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Shrike

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Everything posted by Shrike

  1. It's quite tasty. Next time I make it, though, I'll plan ahead so I can cold crash it. Because of the added fruit there was a LOT of sediment that kept clogging the wand during bottling.
  2. I fermented my Dead and Berried at ambient room temperature, which at the time was about 73F. It's a saison, so you want warmer temps.
  3. It's great in homemade bread. I also spread it out on a baking sheet and put it in the oven at the lowest setting. Let it go for a couple of hours, stirring about every 20 minutes, until it's dried. I let it cool, then put it in the bird feeder. They love it.
  4. Santa Rita Pale Ale is a favorite of mine (and of everyone I've served it to). At 5.9%ABV, it's not too high octane. I really enjoyed the Calavera. When I made it I used one Ancho chile and thought the chile taste was too subtle. Next time I make it I'm going to use two.
  5. That's a good recipe to get into PMs with. Just follow the steps and ferment as close to 65F as you can and you should have a tasty stout.
  6. There's a consensus that the MRB instructions call for too much priming sugar. Try 1\2 tsp. I also use Domino Dots. 1 cube in 12oz bottles, 2 in pint or 500ml bottles. Easy as can be.
  7. I think it would definitely be tastier than with the brown sugar. For replacing that small of an amount, though, I'd probably just mash some Munich and Crystal 40 or 60 with some 2-row. Whatever you go with, I'd like to hear how it turns out.
  8. For a coffee stout? I'll steep 4oz of one of the more caramelized grains, probably Crystal 60.
  9. I did not care for it at all. It's pretty much the only BAA-based recipe I've made that I didn't like. There are others that love it, though.
  10. I've only done it twice and neither batch lasted that long. I'm going to keep that in mind, though, for future batches, and probably omit the brown sugar.
  11. It doesn't make beer taste like licorice. It adds subtle notes of it which in less robust beers can be unpleasant (more of a molasses flavor to me, but palates vary. Flavors will also vary depending on the type of brown sugar used. Dark brown sugar is much more assertive than light, for example). Why would anyone add it to a brew? Speaking only for myself, I add about 1/2 cup when making a coffee stout solely because to my taste it helps cut the bitterness of the coffee. I don't use it in any other of my brews. I've had it in other recipes and really don't care for the taste of it.
  12. Same here. I do have a refractometer, but I only use it on high octane brews to make sure fermentation is complete.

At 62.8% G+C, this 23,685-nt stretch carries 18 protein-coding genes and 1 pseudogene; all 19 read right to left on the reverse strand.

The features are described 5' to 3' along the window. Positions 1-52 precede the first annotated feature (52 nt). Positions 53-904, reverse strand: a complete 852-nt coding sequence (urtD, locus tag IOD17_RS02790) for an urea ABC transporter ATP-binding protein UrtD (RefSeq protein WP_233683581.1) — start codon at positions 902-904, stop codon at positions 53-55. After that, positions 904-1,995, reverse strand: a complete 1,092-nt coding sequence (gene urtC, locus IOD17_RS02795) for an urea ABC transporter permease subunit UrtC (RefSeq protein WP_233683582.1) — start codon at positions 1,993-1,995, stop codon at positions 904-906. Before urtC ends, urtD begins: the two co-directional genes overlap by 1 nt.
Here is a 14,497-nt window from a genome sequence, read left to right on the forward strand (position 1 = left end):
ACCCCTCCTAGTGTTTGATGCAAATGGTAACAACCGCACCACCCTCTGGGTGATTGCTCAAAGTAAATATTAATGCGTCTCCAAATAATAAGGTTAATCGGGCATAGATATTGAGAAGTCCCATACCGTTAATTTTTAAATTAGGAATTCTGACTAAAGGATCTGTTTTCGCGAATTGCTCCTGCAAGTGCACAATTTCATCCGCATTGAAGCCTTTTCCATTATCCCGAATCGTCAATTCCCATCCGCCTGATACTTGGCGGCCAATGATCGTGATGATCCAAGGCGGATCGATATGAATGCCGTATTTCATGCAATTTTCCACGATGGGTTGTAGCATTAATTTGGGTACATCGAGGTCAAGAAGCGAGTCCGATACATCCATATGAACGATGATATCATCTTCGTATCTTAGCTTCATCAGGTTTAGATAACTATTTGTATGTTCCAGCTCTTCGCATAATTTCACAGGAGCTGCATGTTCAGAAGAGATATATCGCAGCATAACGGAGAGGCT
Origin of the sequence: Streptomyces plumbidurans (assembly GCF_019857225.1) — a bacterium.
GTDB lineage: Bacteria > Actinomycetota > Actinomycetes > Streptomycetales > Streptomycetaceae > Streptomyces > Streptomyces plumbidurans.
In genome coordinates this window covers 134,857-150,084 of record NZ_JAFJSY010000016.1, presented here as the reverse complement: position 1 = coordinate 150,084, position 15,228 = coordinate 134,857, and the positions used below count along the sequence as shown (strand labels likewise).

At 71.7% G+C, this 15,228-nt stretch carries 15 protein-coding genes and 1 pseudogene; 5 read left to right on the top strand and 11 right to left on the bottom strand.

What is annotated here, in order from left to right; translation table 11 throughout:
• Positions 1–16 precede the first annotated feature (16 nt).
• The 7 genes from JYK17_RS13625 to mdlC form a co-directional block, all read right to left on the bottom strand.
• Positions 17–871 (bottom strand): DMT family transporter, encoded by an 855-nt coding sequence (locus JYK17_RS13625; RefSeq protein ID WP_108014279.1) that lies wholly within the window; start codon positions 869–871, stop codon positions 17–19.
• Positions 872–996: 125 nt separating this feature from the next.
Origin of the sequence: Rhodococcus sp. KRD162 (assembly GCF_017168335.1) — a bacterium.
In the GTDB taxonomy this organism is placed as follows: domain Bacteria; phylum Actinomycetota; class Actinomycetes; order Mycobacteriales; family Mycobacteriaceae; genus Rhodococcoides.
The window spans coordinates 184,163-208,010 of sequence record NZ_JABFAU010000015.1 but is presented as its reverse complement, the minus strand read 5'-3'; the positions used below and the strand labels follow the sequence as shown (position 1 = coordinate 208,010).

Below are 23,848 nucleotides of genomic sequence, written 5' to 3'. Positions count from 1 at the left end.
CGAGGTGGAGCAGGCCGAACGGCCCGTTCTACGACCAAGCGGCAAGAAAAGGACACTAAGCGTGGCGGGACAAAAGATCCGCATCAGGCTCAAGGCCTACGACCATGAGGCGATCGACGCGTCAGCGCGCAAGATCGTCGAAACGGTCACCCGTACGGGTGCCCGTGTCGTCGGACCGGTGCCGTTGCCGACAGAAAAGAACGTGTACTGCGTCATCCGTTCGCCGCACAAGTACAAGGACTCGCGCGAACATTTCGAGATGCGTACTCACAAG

13. Seeing that I wrote that less than 24 hours ago, I of course had an IPA last night with my cigar. 😜 I was mid-way through a Brew de Ale ze Bub when I went out for my smoke, so I grapped a strong one, a Man-o'-War Ruination.
  14. Welcome to the hobby and the forum! I keep my sanitizing container simple. I use bottled spring water to brew with. So I just save one of the empty bottles and use it next time I bottle a batch to mix the sanitizing solution in.
  15. That very well may be the first time in the history of humanity that that particular sentence has been written. 😄
  16. Here's a whole thread on cigars. Here's my setup As far as beverages with cigars go, I usually stick with whisky. That's mainly because it's hot here most of the year; I don't like my beer getting warm while on the patio. Once it cools down a bit I'll start off with a beer with my smokes. With the powerhouse cigars and strong Maduros I'll usually have a stout. With medium-bodied ones I prefer lightly-hopped ales or lagers. I don't drink IPAs with my smokes (even though I love IPAs) as the strong hop component is too overpowering and I lose any nuance from the cigar.
  17. You can still get some use out of it. Next batch you brew, throw the yeast in with the water that you boil. You'll have billions of little yeast corpses in the water to serve as nutrient for the yeast you'll be pitching.
  18. Lots of folks do that with the dry yeasts. Liquid? Pitch it all. Dry? Use half a packet if you want (I pitch the whole packet). But as Kedogn says, a ziploc bag will help preserve the remaining 1/2.
  19. Like Cato said, use the whole packet. There's no reason to throw away perfectly viable yeast. Put them to work belching CO2 and pissing Ethyl Alcohol! 😀
  20. You can still use your hydrometer to determine if fermentation is complete. Take a reading, wait 24 hours, take another reading. If they're the same, fermentation is done.
  21. 12 hours in the fridge is not enough time for the CO2 to be put into suspension in the beer. Refrigerate them for two days minimum, but three days is optimal. Your beers were most likely properly carbonated...but the majority of the carbonation was still in the neck space and went "PSSSSSH" and escaped once you uncapped them.
  22. Amazon Prime will save you some gas money.
  23. Pros: used in the CAL, you'll most likely be able to really pick up on what the brown sugar brings to the table. Cons: if you don't like what it brings to the table you'll still have two gallons of beer to drink. Or just do what I do with the beers I don't like: make beer chili, beer bread, or use them in marinades. 🙂 But if you dump it down the drain, RickBeer will hunt you down without mercy. ☠️☠️ 😊
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